Los Angeles artist Sandow Birk’s expansive multi-media projects and murals have dealt with contemporary issues of urban angst, war, prisons and politics, but his new “American Qur’an” project challenges his audience in new and dangerous ways. In this courageous work, Birk writes and illustrates Qur’anic verses, drawing from traditions of illuminated manuscripts, calligraphy, graffiti and graphic novels. You can see the project in its entirity at the PPOW Gallery in NYC from September 9 to October 30th.
Here’s what Birk has to say about his project:
“The Holy Qur’an is arguably the most important book in the world right now. Our nation is in the midst of two wars in Islamic nations, hundreds of thousands of our troops are involved, our political landscape has been altered, and our daily lives are all affected by events connected to the Qur’an, and yet I knew nothing about it. I had no idea what was in it. So I decided I should find out for myself what the Qur’an is and what its message might mean for an average American like me.
As an artist, the project is my personal attempt to create an entirely hand-written and hand-decorated illuminated manuscript in the 21st century. An attempt to make something entirely by hand, based on traditional techniques and styles, but which still is about life in America right now. When completed, my project will be an entirely hand-transcribed English language adaptation of the Qur’an, illuminated with scenes of contemporary life in America that relate to the message of the text.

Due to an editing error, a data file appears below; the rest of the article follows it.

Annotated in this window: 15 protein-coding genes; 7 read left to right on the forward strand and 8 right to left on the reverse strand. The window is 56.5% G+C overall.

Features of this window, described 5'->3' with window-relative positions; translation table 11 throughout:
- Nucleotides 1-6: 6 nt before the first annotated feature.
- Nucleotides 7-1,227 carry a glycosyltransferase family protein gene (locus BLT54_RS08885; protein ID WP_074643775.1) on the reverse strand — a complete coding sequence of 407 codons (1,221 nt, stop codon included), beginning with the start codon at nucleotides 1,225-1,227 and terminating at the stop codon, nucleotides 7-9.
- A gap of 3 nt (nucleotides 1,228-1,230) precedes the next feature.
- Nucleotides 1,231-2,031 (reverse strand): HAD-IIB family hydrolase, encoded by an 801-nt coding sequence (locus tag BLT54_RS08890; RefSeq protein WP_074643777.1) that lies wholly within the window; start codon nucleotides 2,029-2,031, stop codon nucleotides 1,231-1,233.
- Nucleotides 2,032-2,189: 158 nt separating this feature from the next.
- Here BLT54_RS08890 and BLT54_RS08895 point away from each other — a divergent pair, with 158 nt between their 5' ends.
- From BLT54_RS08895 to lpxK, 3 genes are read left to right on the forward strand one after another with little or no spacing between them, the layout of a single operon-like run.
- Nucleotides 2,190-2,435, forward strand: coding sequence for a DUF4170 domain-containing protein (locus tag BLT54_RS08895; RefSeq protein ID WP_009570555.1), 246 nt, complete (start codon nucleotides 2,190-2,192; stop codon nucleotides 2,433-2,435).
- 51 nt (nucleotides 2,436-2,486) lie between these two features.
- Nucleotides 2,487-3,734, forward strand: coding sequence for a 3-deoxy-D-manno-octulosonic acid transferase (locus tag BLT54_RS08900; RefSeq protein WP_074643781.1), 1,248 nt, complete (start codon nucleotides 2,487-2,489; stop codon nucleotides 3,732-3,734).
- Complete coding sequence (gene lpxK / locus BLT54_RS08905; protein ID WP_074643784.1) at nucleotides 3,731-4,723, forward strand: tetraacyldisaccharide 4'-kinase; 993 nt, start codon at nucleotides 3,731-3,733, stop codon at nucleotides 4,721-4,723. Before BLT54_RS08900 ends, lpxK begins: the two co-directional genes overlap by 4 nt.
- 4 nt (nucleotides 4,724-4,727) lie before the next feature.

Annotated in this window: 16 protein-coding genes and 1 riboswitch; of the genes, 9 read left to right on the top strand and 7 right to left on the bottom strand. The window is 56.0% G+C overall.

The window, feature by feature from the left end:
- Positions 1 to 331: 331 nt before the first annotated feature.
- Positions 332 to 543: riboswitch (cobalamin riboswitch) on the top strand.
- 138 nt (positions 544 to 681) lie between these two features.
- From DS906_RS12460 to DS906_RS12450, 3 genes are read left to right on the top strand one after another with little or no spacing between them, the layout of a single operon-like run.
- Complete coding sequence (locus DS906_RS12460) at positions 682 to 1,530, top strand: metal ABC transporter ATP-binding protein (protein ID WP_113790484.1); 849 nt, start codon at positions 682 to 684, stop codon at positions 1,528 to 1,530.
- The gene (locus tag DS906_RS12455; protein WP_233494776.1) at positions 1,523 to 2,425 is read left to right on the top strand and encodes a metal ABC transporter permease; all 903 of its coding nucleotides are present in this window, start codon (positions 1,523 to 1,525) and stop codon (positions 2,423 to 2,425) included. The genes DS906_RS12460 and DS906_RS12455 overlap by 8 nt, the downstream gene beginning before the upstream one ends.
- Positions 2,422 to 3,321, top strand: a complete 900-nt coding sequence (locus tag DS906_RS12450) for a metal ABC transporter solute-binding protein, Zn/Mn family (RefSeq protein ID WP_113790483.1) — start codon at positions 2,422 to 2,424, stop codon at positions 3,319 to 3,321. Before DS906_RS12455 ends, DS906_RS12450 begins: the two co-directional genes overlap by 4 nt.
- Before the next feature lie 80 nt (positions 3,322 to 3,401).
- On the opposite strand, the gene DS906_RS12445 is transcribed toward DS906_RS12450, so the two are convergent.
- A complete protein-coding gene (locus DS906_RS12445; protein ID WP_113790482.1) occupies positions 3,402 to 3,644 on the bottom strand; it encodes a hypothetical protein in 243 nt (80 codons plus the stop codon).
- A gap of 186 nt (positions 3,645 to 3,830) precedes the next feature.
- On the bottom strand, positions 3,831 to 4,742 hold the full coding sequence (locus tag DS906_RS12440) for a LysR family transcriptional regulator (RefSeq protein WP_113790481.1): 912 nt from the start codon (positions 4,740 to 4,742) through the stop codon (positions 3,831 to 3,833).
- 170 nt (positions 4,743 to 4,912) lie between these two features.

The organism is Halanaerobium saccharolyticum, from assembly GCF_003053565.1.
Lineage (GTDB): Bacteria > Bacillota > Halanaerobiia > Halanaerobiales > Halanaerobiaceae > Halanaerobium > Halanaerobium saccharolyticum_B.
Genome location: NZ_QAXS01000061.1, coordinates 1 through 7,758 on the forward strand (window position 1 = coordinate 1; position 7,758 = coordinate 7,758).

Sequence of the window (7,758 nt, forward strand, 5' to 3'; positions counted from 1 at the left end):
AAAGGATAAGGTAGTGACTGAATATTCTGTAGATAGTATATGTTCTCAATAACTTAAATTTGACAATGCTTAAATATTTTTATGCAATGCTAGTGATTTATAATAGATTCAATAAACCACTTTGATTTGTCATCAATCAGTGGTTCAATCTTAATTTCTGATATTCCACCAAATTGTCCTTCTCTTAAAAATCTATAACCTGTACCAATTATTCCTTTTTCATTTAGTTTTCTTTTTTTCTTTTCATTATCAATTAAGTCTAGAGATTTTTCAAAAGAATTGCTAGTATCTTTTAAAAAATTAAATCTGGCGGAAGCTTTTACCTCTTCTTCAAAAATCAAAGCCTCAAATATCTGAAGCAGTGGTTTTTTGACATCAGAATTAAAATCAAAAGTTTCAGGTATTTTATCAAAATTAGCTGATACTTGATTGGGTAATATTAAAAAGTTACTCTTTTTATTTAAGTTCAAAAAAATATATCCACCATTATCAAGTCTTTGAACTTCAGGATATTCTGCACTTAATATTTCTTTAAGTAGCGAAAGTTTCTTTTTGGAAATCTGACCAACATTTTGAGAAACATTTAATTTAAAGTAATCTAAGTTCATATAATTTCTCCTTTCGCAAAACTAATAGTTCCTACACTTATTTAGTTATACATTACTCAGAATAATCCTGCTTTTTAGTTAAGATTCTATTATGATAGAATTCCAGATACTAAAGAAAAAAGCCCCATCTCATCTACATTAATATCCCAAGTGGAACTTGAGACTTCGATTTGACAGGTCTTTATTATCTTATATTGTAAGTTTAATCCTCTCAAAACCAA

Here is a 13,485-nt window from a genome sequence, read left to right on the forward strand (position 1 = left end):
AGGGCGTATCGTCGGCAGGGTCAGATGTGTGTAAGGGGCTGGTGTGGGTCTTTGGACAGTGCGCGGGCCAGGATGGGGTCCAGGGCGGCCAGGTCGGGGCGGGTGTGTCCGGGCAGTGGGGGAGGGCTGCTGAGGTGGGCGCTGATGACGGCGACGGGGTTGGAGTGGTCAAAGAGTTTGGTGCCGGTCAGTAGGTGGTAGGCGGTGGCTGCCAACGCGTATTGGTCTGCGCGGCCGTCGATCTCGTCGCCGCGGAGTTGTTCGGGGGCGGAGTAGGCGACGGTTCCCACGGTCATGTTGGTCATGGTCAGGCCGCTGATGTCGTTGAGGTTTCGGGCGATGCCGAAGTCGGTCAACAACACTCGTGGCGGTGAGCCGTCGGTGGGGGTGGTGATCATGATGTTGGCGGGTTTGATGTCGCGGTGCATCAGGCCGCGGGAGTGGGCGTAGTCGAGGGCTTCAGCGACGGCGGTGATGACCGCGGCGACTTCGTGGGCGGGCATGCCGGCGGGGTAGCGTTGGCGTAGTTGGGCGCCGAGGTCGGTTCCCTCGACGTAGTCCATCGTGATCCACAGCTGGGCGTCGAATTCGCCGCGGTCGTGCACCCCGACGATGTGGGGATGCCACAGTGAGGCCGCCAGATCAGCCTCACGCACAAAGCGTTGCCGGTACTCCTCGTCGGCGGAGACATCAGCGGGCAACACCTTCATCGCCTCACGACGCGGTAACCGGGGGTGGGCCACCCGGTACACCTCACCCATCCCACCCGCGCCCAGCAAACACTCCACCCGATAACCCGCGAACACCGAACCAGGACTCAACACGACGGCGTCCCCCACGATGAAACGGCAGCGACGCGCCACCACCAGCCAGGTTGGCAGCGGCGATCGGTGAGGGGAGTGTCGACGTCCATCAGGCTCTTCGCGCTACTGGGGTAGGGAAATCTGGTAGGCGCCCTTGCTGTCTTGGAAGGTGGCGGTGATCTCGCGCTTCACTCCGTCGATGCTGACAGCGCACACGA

I create the images in my own style of illumination, which is drawn from traditional Islamic book decorations, as well as Western illuminated manuscript traditions, and the very “American” calligraphy of the cholo graffiti from my neighborhood in Los Angeles.
The images are my own personal reflections about the message in the text of each chapter, or surah, and my pondering what that message means to me in my daily life. The images are metaphors for the imagery of the text. I try to think of things in our lives that are symbolic or emblematic of the text, things that present the message in a more easily graspable way, things that average Americans can relate to.”